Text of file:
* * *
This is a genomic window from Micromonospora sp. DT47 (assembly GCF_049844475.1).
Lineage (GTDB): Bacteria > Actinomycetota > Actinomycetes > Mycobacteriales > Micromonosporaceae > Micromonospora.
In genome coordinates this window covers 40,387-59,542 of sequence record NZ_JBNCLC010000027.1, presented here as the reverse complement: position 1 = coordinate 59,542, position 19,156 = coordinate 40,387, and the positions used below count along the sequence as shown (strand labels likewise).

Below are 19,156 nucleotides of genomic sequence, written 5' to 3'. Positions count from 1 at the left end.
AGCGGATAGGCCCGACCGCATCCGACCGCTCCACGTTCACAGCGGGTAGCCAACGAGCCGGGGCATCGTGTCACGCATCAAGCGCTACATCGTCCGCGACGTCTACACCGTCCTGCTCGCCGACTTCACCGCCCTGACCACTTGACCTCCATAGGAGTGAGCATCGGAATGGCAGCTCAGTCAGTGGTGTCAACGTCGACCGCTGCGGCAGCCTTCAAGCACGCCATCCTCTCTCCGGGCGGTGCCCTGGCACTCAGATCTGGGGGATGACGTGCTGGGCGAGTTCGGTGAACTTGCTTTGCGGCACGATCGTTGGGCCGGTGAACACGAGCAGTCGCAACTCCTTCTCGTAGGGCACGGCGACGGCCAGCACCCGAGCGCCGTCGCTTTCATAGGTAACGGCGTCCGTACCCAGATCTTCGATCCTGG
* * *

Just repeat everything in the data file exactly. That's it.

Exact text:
This is a genomic window from Micromonospora sp. DT47 (assembly GCF_049844475.1).
Lineage (GTDB): Bacteria > Actinomycetota > Actinomycetes > Mycobacteriales > Micromonosporaceae > Micromonospora.
In genome coordinates this window covers 40,387-59,542 of sequence record NZ_JBNCLC010000027.1, presented here as the reverse complement: position 1 = coordinate 59,542, position 19,156 = coordinate 40,387, and the positions used below count along the sequence as shown (strand labels likewise).

Below are 19,156 nucleotides of genomic sequence, written 5' to 3'. Positions count from 1 at the left end.
AGCGGATAGGCCCGACCGCATCCGACCGCTCCACGTTCACAGCGGGTAGCCAACGAGCCGGGGCATCGTGTCACGCATCAAGCGCTACATCGTCCGCGACGTCTACACCGTCCTGCTCGCCGACTTCACCGCCCTGACCACTTGACCTCCATAGGAGTGAGCATCGGAATGGCAGCTCAGTCAGTGGTGTCAACGTCGACCGCTGCGGCAGCCTTCAAGCACGCCATCCTCTCTCCGGGCGGTGCCCTGGCACTCAGATCTGGGGGATGACGTGCTGGGCGAGTTCGGTGAACTTGCTTTGCGGCACGATCGTTGGGCCGGTGAACACGAGCAGTCGCAACTCCTTCTCGTAGGGCACGGCGACGGCCAGCACCCGAGCGCCGTCGCTTTCATAGGTAACGGCGTCCGTACCCAGATCTTCGATCCTGG